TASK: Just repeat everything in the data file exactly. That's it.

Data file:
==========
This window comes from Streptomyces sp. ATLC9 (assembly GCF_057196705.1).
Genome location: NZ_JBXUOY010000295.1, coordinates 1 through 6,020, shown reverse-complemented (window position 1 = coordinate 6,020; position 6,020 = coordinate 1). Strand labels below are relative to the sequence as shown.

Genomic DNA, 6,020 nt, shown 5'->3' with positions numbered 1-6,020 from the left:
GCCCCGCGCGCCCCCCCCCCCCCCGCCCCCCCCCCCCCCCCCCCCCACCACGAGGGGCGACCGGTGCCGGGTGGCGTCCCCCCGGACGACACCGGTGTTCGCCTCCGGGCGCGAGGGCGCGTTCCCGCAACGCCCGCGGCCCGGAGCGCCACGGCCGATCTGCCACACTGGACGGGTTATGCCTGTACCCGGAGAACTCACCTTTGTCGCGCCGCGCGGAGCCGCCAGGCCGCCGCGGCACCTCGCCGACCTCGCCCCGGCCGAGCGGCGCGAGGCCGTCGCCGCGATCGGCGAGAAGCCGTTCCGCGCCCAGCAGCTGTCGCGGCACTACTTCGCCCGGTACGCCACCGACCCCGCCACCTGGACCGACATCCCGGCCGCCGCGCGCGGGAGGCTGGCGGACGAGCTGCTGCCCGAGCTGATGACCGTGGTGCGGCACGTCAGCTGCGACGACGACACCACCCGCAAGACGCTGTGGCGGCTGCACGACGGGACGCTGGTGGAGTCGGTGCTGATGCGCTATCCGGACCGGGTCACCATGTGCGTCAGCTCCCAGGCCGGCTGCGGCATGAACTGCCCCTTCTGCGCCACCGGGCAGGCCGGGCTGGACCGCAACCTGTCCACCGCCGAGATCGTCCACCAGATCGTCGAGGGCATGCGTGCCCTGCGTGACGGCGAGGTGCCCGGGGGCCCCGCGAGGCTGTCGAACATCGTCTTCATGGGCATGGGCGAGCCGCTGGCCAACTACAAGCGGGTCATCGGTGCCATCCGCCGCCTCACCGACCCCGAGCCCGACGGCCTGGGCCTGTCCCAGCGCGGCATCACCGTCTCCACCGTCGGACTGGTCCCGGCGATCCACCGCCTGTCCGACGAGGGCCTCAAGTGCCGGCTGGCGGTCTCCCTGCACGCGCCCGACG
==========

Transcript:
This window comes from Streptomyces sp. ATLC9 (assembly GCF_057196705.1).
Genome location: NZ_JBXUOY010000295.1, coordinates 1 through 6,020, shown reverse-complemented (window position 1 = coordinate 6,020; position 6,020 = coordinate 1). Strand labels below are relative to the sequence as shown.

Genomic DNA, 6,020 nt, shown 5'->3' with positions numbered 1-6,020 from the left:
GCCCCGCGCGCCCCCCCCCCCCCCGCCCCCCCCCCCCCCCCCCCCCACCACGAGGGGCGACCGGTGCCGGGTGGCGTCCCCCCGGACGACACCGGTGTTCGCCTCCGGGCGCGAGGGCGCGTTCCCGCAACGCCCGCGGCCCGGAGCGCCACGGCCGATCTGCCACACTGGACGGGTTATGCCTGTACCCGGAGAACTCACCTTTGTCGCGCCGCGCGGAGCCGCCAGGCCGCCGCGGCACCTCGCCGACCTCGCCCCGGCCGAGCGGCGCGAGGCCGTCGCCGCGATCGGCGAGAAGCCGTTCCGCGCCCAGCAGCTGTCGCGGCACTACTTCGCCCGGTACGCCACCGACCCCGCCACCTGGACCGACATCCCGGCCGCCGCGCGCGGGAGGCTGGCGGACGAGCTGCTGCCCGAGCTGATGACCGTGGTGCGGCACGTCAGCTGCGACGACGACACCACCCGCAAGACGCTGTGGCGGCTGCACGACGGGACGCTGGTGGAGTCGGTGCTGATGCGCTATCCGGACCGGGTCACCATGTGCGTCAGCTCCCAGGCCGGCTGCGGCATGAACTGCCCCTTCTGCGCCACCGGGCAGGCCGGGCTGGACCGCAACCTGTCCACCGCCGAGATCGTCCACCAGATCGTCGAGGGCATGCGTGCCCTGCGTGACGGCGAGGTGCCCGGGGGCCCCGCGAGGCTGTCGAACATCGTCTTCATGGGCATGGGCGAGCCGCTGGCCAACTACAAGCGGGTCATCGGTGCCATCCGCCGCCTCACCGACCCCGAGCCCGACGGCCTGGGCCTGTCCCAGCGCGGCATCACCGTCTCCACCGTCGGACTGGTCCCGGCGATCCACCGCCTGTCCGACGAGGGCCTCAAGTGCCGGCTGGCGGTCTCCCTGCACGCGCCCGACG